She said she would get the manager, although we never saw him. We stood for about 15 minutes and I finally asked if they were taking care of our problem. She said that their people were talking with Rollins Airlines to see if they would be willing to fly the 3 of us over to the island. After about 25 minutes we learned that Rollins would take us using Sosa’s tickets. We later learned, on arrival at the Guanaja Airport, that Sosa is planning to cancel all the afternoon flights to the island beginning next week due to low volume. They are supposedly going to keep the morning flights to and from but nothing more. Of course, all this can change in a day or two or a month…..schedules are not carved in stone and not necessarily adhered to.
If you order something from the Mainland and describe it complete with part number and then make the deposit into the businesses’ account before they will send the item, it does not mean you will get want you requested. They seem to send whatever they have on hand or what they “think” you will need. Once you have it, you are stuck. No money back, you have to pay shipping to return the item and them pay to have someone receive it and then HOPE they will send the right part without asking for more money. Then you have shipping costs to pay once again.
I have a few sources here that are dependable even via the internet and I treasure these. We have a grocer on the Cay who is willing to get products we request if they are available. I have two doctors who I can reach by phone or e-mail; the rest ignore their e-mails or never seem available for phone calls.
Schools can close at the whim of the teachers and their Union. Banks (at least the one on the island) follows different policy than that on the Mainland for new accounts. We have an Immigration office on the island but one has to go to the Coast to renew their residency card. If the machines are down and the cards have to be processed on a different day, they will not send your card to the Immigration office on Guanaja. You must return to pick up your card. In the past, all Immigration matters could be handled here. I can understand that one would have to have their card made up on the Mainland because we do not have dependable computer service here not trained personnel. Buy why they cannot send the cards to the office here and one pick them up from the Immigration officer is beyond me.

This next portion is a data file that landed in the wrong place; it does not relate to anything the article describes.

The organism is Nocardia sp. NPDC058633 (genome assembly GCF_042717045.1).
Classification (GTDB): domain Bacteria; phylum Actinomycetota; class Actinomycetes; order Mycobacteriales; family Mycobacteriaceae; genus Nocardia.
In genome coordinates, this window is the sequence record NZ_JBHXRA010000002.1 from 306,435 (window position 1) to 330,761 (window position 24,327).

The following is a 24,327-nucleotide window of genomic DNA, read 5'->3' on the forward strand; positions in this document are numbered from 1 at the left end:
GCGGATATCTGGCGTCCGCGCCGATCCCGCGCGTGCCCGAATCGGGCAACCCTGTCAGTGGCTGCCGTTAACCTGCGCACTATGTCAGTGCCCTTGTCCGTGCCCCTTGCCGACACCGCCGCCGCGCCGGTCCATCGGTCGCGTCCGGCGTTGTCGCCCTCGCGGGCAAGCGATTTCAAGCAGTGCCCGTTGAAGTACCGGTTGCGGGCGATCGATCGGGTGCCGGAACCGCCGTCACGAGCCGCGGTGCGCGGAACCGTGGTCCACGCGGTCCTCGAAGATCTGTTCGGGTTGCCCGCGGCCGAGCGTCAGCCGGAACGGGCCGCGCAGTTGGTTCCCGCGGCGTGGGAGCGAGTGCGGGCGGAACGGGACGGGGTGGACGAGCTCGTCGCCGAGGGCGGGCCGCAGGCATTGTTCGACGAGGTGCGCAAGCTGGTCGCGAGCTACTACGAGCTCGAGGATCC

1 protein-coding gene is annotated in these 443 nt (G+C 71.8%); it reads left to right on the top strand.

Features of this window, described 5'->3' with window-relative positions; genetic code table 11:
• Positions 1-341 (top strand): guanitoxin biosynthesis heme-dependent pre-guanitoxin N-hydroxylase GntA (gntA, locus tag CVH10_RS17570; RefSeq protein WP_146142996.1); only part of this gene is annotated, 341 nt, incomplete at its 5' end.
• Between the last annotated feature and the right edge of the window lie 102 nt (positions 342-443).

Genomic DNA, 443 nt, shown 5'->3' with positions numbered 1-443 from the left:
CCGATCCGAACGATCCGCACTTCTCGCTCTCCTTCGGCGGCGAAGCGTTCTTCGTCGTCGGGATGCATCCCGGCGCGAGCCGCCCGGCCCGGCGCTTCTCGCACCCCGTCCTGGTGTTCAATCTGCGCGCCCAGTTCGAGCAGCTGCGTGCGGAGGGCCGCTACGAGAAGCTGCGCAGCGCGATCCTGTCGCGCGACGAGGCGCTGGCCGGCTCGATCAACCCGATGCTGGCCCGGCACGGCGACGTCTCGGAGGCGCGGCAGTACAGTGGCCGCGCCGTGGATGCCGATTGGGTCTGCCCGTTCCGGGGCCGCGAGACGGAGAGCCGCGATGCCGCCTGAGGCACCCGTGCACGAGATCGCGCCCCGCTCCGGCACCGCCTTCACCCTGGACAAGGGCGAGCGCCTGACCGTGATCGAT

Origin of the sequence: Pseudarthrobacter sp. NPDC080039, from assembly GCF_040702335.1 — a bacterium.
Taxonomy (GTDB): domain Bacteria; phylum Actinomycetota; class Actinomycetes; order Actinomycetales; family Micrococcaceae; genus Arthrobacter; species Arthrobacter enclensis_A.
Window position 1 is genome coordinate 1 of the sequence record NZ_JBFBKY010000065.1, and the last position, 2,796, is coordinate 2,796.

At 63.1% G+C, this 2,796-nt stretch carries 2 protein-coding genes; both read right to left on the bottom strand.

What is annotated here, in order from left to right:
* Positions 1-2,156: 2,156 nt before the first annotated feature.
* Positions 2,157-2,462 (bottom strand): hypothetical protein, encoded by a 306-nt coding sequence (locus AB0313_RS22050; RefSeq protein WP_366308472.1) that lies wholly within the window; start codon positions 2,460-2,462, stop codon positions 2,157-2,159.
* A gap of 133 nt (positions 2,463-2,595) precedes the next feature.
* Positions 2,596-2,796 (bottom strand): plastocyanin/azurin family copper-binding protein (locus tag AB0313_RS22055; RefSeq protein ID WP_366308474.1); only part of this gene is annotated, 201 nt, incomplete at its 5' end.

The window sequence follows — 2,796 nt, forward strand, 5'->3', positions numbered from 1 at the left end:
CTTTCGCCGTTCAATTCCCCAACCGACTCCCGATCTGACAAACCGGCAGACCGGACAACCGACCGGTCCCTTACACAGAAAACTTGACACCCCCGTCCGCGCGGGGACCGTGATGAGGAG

Telephone service is not always dependable. Many times I have to dial the same number 5 times or more to get through. It is not because the lines are down or the weather is bad or that I don’t have time. It simply disconnects. Internet service is also slow and spardic.
Even medicine is limited here on the island. You can buy aspirin by the individual tablet but not the bottle. Generally they have one bottle on hand to sell by individual capsules. Once I found someone who had a brand new bottle of aspirin and I bought the whole thing!
Workers who say they will work for a certain amount of money on a job generally try to collect before the job is done and then don’t complete it or don’t show up when they are suppose to. If they feel they are working to hard, they don’t return, even though everyone on the island is clamoring for jobs.
And, if you were not “born here,” why they think you have no rights to anything, even if done legally. They bash foreigners for not contributing to the community when we are the ones paying taxes, buying gasoline, groceries and other goods locally to give the community an income, sending Island children to school, clothing them, furnishing special assistance for children with special needs, employing the locals and even contributing to projects that will help the community like the machine to crush plastic bottles. We go to local restaurants to give them business when we could just as well stay home, like a lot of the Islander’s do because of the expense involved. If you take a stand against drugs, you are verbally threatened.
So, any service you take for granted is something special here. The people are friendly for the most part and we enjoy our lives here. Living on an island without roads and without conveniences is not for everyone. Some of us, however, feel it is worth it and so, join our Honduran brothers in their frustration. You see, at least everyone here is treated the same - whether or not you have money and whether or not you were “born here!